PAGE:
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Integrating Ubuntu with a Windows-based network is harder than it should be

Posted by: Anonymous [ip: 74.139.253.139] on December 18, 2007 07:54 PM
Holy crap. The responses from people who have clearly never worked for a non-profit are mind-blowing.

Listen, people, here's how IT works in a nonprofit:

the geekiest guy in the office is the IT manager/network admin/system admin/dba/etc/etc/etc. On top of his normal job. When something breaks (and only when something breaks) he fixes it.

The author clearly wants to move his company to an open source model, which makes a lot of sense, from a philosophical perspective, for a non-profit.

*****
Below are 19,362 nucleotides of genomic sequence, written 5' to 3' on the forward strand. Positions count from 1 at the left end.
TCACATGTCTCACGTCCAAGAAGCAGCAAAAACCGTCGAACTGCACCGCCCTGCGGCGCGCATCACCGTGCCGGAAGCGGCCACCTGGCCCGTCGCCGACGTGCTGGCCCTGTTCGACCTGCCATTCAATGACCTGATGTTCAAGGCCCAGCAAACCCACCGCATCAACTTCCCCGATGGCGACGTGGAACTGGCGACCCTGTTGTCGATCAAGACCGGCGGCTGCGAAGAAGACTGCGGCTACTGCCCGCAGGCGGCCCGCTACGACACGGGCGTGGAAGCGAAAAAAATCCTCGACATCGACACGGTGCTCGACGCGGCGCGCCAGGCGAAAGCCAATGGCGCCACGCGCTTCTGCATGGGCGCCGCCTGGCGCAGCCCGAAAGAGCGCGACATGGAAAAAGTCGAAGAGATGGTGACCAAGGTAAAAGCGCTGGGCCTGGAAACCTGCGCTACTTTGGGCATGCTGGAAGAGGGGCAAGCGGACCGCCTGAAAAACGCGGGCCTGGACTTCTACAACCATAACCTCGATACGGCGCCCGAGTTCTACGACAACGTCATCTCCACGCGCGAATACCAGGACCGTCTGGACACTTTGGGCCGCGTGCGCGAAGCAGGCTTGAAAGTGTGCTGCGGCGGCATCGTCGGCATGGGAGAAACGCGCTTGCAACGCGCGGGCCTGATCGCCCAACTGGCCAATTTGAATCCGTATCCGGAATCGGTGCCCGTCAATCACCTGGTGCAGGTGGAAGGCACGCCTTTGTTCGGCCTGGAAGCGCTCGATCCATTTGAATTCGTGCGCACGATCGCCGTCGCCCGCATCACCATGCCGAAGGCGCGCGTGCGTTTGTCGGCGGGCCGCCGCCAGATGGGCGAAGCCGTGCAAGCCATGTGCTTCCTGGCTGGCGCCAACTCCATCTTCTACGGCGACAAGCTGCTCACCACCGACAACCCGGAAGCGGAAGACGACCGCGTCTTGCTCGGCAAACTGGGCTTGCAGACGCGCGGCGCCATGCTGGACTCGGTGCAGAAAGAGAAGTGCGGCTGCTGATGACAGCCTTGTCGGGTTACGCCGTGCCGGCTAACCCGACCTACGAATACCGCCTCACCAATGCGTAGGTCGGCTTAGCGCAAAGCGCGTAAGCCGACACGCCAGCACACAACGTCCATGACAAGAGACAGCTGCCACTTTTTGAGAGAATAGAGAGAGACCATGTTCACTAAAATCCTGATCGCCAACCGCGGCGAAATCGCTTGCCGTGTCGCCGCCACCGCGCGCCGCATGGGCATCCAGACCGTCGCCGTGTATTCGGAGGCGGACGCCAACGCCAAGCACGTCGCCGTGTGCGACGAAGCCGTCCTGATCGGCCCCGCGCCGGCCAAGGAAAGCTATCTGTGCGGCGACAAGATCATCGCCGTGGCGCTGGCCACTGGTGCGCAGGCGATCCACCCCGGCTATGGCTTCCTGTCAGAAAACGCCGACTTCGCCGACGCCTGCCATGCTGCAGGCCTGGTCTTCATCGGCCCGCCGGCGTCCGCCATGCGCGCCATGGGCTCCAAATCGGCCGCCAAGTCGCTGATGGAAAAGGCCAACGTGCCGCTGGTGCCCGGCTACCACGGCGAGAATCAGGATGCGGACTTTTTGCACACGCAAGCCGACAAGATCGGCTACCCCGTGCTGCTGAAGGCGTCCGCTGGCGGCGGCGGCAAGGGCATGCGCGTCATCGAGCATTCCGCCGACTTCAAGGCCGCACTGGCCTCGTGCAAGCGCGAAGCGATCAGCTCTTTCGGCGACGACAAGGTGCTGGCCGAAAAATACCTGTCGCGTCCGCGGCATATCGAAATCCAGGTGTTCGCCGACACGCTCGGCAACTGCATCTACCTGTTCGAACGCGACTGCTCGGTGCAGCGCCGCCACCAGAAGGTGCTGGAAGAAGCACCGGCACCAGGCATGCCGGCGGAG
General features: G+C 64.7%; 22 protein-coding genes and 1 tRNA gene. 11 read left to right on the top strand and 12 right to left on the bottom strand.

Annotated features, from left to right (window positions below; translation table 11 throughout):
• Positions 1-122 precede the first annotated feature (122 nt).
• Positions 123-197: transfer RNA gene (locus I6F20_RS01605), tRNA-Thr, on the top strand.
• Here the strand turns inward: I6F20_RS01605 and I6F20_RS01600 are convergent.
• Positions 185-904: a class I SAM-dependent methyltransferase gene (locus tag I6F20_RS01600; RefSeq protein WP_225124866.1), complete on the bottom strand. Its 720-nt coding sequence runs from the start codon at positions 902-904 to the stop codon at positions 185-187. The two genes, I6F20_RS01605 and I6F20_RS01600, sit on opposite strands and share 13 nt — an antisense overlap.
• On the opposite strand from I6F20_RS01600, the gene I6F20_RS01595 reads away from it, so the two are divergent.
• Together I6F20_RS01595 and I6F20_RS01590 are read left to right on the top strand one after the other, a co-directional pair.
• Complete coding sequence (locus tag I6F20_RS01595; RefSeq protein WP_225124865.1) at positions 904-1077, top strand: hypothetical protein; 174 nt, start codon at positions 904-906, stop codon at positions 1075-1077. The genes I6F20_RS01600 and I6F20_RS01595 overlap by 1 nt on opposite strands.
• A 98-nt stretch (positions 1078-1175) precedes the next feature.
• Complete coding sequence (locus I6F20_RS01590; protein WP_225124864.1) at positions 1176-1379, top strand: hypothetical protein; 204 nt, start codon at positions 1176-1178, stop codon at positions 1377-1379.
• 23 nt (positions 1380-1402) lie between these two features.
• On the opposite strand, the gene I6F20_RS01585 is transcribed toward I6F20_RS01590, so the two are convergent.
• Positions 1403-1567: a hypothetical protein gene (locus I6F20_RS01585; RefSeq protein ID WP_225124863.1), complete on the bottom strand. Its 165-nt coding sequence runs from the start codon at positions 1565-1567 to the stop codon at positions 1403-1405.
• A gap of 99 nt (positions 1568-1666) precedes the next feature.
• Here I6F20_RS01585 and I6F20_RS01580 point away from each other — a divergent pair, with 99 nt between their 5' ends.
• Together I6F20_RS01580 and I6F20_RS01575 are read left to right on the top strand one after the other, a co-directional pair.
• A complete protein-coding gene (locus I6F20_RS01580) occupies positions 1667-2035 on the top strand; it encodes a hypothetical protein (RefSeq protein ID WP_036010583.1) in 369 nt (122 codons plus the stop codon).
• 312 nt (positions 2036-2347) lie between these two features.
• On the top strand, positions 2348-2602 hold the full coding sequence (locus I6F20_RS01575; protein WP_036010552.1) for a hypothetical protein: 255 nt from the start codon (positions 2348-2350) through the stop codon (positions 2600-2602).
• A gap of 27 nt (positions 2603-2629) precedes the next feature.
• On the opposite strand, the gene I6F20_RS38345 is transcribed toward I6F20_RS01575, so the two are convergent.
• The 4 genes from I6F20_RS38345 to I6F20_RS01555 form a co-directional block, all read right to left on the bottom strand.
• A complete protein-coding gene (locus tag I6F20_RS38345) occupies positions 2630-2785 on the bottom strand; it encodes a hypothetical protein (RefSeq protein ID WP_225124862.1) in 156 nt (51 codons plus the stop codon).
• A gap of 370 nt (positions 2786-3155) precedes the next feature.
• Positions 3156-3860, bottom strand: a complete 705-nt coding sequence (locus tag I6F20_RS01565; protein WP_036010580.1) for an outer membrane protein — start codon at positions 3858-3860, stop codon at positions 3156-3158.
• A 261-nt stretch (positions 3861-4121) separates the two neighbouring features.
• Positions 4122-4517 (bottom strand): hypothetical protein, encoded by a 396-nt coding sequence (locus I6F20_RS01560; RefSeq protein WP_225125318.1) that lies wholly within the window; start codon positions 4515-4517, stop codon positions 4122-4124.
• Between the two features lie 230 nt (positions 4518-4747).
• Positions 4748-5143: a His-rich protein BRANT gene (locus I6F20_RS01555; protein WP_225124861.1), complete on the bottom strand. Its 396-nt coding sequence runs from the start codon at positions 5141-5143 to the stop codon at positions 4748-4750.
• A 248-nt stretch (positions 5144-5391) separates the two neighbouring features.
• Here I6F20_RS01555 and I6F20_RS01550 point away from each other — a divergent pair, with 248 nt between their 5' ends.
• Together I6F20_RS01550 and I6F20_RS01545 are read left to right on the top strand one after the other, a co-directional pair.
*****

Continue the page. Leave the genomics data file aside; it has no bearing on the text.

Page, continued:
The easiest way to start down that road w/o breaking everything for everybody else, causing 3 days of down time while you scramble to put things back where they were, make your boss mad and turn him off on open source forever, or spending 3 months and then who knows how much money that your organization doesn't have on servers that replace servers that are performing just fine right now, is to put Ubuntu on your laptop and start using it at work.

it's not perfect. it's not a massive change, but it begins to open the door. Sure, replacing the servers is the best way to go, but unless you've worked in a 4-person office, and wondered if you were going to paid all your salary this month or not, don't go telling me that 'you should just replace your servers.'

The article then describes how the author, having done what he could, ran into some problems, how things didn't 'just work.'

Not suprising, considering the state Linux is in right now (ie. on the upswing, but still not quite ready for primetime on the desktop), but a good case study.

Thanks for the article. I enjoyed it. You angry Linux zealots need to spend more time at the command line...you'll be less irritable that way.

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